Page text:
GOP senators in sync on impeachment
Republicans say they have the votes to approve rules like the ones used for Clinton.
Senate Majority Leader Mitch McConnell (R-Ky.) said the GOP rules package — expected to be passed once the Senate impeachment proceeding begins — would be based on procedures used during the 1999 trial of President Clinton.
Those rules were approved by the Senate unanimously, a point McConnell repeatedly stressed. But importantly, the 1999 rules were the byproduct of bipartisan negotiations, while McConnell is now planning to move forward without any Democratic votes. Because the rules determine how the trial is conducted and what evidence is allowed, both sides view them as crucial.
McConnell’s pledge all but guarantees a combative, partisan Senate trial to determine whether the impeached president should be removed from office.
When the trial begins is unclear. House Speaker Nancy Pelosi (D-San Francisco) has delayed handing the articles to the Senate in hopes of pressuring McConnell to make concessions on trial rules. McConnell has rebuffed the effort.
The rules McConnell is planning to adopt would allow the trial to begin with arguments from both House Democrats, acting as prosecutors, and Trump’s defense team. Senators would be allowed to ask written questions through Chief Justice John G. Roberts Jr., who would come to the Capitol to oversee the trial.
After those opening statements and questions — a process expected to last two weeks — the Senate would vote on whether witnesses and documents are needed, or whether the trial would end.
Republicans appear to be uniformly backing McConnell’s plan. Sen. Mitt Romney (R-Utah) — one of the Republicans most likely to break from his party — said he wants to hear from Bolton, but expressed support Tuesday for McConnell’s plan to start the trial and decide on witnesses later.
Democrats have blasted that idea, arguing that it sets up an opportunity for Republicans to deliver a “mock trial” to the public while still delivering a victory for Trump. They say that instead of hearing from witnesses later, Republicans are setting up a scheme in which they’ll merely try to end the trial after hearing arguments from lawyers.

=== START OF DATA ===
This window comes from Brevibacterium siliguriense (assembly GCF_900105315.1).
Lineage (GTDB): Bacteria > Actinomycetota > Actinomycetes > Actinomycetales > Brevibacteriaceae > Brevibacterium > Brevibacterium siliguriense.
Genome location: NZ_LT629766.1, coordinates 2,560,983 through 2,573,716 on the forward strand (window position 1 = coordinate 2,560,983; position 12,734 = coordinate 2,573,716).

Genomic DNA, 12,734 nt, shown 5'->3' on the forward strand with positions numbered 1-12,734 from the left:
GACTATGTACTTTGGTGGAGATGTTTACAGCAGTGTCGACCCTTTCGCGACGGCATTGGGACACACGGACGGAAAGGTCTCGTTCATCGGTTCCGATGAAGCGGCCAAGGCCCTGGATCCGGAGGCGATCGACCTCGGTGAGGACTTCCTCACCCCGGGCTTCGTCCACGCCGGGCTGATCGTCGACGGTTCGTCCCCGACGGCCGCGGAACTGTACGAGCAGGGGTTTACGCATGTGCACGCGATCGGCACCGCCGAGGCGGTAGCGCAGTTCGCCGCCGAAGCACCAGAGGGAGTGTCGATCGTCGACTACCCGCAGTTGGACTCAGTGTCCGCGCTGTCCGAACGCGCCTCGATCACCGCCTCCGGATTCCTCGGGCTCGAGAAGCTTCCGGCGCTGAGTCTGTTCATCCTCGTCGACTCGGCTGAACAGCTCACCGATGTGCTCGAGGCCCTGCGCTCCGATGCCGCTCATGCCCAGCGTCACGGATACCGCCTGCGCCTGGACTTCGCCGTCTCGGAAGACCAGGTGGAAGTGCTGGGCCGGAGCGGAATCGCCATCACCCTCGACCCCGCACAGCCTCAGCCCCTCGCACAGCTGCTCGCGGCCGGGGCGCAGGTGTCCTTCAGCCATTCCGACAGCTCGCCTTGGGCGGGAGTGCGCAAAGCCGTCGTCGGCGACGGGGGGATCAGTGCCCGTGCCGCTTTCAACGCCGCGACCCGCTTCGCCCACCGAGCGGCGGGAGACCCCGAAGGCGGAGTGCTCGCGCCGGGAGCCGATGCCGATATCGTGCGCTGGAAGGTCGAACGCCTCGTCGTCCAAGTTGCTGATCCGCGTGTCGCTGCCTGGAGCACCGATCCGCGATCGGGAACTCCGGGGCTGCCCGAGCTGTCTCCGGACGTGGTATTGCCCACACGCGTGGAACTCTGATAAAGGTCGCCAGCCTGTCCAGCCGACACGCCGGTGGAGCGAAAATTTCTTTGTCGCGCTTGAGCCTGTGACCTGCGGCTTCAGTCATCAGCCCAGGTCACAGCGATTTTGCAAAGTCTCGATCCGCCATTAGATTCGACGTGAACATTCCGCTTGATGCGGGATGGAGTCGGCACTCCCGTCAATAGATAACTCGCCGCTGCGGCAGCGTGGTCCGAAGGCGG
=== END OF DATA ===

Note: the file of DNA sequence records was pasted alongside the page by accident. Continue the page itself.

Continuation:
Senate Minority Leader Charles E. Schumer (D-N.Y.) promised that Democrats would be able to force votes on witnesses, arguing that public sentiment supports requiring the trial to include witnesses and documents that the White House has refused to hand over.
In particular, he wants to hear from Bolton — who said this week that he would testify before the Senate if he is subpoenaed — as well as acting White House Chief of Staff Mick Mulvaney.
“We will not let them avoid the vote,” he said of Republicans. “They can delay it. They can’t avoid it.”
McConnell said that the Senate would “get around to the discussion of witnesses.”
“All we’re doing here is saying we’re going to get started in exactly the same way that 100 senators agreed to 20 years ago,” McConnell said.
So far it is unclear when Pelosi may hand over the articles, which she has held since the House voted to impeach the president in mid-December.
The Senate can’t act on setting up the rules before she does so.
Pelosi indicated in a letter Tuesday night that she is not going to hand them over quickly. She said McConnell — who earlier said the language in his rules would be “similar” but not exactly the same as the Clinton rules — must release the exact text.
“It is important that he immediately publish this resolution, so that, as I have said before, we can see the arena in which we will be participating, appoint managers and transmit the articles to the Senate,” Pelosi said.
McConnell has not budged from his position in face of Pelosi’s delay. Democrats on Tuesday framed her move as successful because it highlighted what they see as the partisan process Republicans are pursuing in the Senate, and increased the political pressure on wavering Republicans.
“I have a great faith in the decision she will make,” Schumer said.
But some Democrats began to signal Tuesday that perhaps the time has come to transmit the articles and get the Senate trial underway.
“It’s just a question of whether there’s any leverage to be had this week and next week by holding the articles,” said Sen. Christopher S. Murphy (D-Conn.). “I think the leverage exists once the voting begins. I’d rather get to that voting sooner rather than later.”